Use infinite series to evaluate $\displaystyle\lim_{x \rightarrow \infty} (x^3 - 5x^2 + 1)^{\frac{1}{3}} - x$

I know the limit is $-\dfrac{5}{3}$ after rationalizing the expression, but I don't know how to prove it using Taylor series. Could someone give me any hints? I prefer hints to complete solutions.

  • 1
    $\begingroup$ Hint: The expression is$$x\left[(1+z)^{1/3}-1\right]$$where$$z=-\frac5{x}+\frac1{x^3}\to0$$ $\endgroup$ – Peter Foreman Aug 11 '20 at 18:46
  • $\begingroup$ What did you try? Hint: $(x^3-5x^2+1)^{1/3}=x(1-5/x+1/x^3)^{1/3}$. $\endgroup$ – Chrystomath Aug 11 '20 at 18:46
  • $\begingroup$ See the section titled Newton's generalized binomial theorem $\endgroup$ – user170231 Aug 11 '20 at 19:52

Taylor series ... Take $$ (x^3-5x^2+1)^{1/3} = x\left(1-\frac{5}{x} + \frac{1}{x^3}\right)^{1/3} $$ Taylor series for $1-5z+z^3$ near $z=0$ is $1 - \frac{5}{3}z + o(z)$ as $z \to 0$. So as $x \to \infty$, \begin{align} (x^3-5x^2+1)^{1/3} - x &= x\left(1-\frac{5}{x} + \frac{1}{x^3}\right)^{1/3} - x \\ &= x\left(1 - \frac{5}{3x} + o(1/x)\right) - x = -\frac{5}{3} + o(1) \to -\frac{5}{3} . \end{align}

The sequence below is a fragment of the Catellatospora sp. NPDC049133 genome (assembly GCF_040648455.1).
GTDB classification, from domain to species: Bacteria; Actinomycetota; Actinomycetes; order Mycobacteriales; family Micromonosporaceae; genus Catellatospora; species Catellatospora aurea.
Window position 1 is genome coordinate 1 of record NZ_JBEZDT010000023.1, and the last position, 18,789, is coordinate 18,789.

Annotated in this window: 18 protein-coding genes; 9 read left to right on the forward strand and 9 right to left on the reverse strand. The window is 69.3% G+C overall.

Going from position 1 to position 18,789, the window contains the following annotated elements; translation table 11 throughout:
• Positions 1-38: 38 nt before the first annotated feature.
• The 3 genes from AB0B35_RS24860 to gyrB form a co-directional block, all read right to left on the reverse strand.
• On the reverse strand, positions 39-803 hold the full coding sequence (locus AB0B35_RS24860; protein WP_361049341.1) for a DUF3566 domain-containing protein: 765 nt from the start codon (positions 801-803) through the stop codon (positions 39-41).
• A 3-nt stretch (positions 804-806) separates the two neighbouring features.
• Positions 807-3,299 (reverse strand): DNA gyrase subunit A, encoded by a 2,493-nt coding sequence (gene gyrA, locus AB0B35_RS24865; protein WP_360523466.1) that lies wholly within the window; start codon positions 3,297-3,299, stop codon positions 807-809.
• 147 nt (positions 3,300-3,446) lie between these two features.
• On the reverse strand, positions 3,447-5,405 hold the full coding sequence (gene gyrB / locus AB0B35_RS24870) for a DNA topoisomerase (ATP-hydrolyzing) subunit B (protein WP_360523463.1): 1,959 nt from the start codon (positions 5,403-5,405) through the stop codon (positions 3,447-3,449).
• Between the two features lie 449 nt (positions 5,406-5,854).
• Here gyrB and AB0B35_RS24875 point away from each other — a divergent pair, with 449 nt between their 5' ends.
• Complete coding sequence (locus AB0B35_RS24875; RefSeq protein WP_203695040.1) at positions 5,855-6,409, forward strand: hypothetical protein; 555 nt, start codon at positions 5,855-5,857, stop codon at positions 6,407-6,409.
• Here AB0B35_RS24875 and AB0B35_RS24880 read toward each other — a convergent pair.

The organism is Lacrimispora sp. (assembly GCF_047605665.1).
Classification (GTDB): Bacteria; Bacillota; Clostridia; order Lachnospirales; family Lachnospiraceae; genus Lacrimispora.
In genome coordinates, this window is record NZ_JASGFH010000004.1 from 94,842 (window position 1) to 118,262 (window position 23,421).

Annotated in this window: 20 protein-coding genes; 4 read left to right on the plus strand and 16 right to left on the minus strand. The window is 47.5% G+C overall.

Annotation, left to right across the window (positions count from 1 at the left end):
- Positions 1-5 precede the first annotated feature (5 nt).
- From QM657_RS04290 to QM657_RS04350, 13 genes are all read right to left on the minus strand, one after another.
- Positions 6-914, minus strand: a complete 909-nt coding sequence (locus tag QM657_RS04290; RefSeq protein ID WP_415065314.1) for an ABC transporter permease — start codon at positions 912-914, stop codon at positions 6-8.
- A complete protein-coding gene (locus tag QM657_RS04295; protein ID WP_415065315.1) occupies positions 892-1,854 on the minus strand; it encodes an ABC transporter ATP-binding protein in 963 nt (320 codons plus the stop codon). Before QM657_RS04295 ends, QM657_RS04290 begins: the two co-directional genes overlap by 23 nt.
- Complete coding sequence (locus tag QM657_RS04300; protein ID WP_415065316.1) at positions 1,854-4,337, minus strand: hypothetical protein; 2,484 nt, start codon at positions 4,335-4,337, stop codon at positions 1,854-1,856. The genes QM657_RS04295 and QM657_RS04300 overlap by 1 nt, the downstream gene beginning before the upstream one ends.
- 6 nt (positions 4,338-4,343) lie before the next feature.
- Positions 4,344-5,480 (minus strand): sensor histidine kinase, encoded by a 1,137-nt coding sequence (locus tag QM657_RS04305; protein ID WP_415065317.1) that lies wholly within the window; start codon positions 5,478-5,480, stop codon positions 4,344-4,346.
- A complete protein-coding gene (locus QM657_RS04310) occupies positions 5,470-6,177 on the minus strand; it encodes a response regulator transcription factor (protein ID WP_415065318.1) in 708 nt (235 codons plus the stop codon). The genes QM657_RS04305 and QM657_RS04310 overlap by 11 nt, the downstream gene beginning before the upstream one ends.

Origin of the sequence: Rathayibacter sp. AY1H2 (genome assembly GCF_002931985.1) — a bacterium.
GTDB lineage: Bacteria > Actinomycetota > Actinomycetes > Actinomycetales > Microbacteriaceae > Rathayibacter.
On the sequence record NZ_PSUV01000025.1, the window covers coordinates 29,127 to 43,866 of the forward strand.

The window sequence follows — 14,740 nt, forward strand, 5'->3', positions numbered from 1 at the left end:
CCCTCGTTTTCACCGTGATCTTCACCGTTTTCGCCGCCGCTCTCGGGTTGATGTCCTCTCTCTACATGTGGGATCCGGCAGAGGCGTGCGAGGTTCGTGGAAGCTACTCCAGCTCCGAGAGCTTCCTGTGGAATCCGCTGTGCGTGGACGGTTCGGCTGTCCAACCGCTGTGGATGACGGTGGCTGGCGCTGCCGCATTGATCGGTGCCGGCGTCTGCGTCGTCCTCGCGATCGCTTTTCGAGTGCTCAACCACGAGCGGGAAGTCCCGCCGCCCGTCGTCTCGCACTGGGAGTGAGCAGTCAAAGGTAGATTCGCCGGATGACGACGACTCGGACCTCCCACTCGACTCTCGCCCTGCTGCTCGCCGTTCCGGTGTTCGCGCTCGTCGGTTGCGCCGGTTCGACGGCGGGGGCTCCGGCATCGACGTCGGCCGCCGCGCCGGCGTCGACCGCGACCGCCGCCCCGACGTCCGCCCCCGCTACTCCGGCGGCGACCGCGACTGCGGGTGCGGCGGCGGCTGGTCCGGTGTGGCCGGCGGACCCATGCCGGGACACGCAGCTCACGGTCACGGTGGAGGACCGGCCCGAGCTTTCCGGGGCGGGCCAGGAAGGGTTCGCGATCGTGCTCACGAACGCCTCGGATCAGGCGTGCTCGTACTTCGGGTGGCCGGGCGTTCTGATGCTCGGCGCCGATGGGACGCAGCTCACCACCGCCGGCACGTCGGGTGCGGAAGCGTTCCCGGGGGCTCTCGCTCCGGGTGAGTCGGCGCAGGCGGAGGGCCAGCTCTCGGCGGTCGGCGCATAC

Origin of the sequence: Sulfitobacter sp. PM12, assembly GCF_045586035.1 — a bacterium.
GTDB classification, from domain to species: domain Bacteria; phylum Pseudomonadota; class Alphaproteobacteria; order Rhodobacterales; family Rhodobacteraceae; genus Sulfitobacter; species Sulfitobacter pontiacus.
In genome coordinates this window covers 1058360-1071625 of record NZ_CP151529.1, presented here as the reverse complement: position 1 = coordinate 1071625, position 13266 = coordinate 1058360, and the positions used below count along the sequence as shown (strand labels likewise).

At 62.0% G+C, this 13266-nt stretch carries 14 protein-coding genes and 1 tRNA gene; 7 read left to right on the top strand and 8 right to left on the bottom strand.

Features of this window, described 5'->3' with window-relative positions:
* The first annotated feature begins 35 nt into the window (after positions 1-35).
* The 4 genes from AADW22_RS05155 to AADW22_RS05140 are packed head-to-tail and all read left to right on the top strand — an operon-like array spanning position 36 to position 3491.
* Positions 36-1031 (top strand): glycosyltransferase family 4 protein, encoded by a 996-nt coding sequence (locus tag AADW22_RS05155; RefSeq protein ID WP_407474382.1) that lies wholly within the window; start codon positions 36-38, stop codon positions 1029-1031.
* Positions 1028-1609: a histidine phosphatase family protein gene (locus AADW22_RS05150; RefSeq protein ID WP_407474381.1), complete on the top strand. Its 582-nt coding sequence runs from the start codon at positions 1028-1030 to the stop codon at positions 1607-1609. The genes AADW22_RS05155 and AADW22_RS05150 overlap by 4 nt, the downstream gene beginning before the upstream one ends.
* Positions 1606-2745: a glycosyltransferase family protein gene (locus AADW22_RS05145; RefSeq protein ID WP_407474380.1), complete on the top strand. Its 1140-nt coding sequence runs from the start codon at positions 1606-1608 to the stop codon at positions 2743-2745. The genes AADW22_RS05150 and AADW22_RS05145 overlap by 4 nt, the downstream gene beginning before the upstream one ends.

Let $1/x=h$ to find


Now rationalize the numerator using $$a^3-b^3=(a-b)(a^2+ab+b^2)$$

  • $\begingroup$ I think it's easier to rationalize without substitution $\endgroup$ – crystal_math Aug 11 '20 at 20:49

Perhaps I'm missing something, but it seems to me that the problem can be solved using intuition alone. As $x \to \infty$, I would expect $(x^3 - 5x^2 + 1)^{(1/3)}$ to go towards $[(x - 5/3)^3]^{(1/3)}$.

Assuming that my intuition is correct, the overall limit would be
$(x - 5/3) - x = -5/3.$

My intuition is based on the following idea.
If $(x^3 - 5x^2 + 1)^{(1/3)}$ goes toward $(x - k)$ then two things are true:
(1) The overall limit is $(-k)$.
(2) Letting $D = (x^3 - 5x^2 + 1) - (x - k)^3$
then $D$ will represent a 2nd degree polynomial.

It seems clear to me that $k$ must be chosen so that the $x^2$ coefficient of $D$ is 0.
This is because as $x \to \infty$, the dominant term that affects the magnitude of $D$ will be its $x^2$ coefficient.


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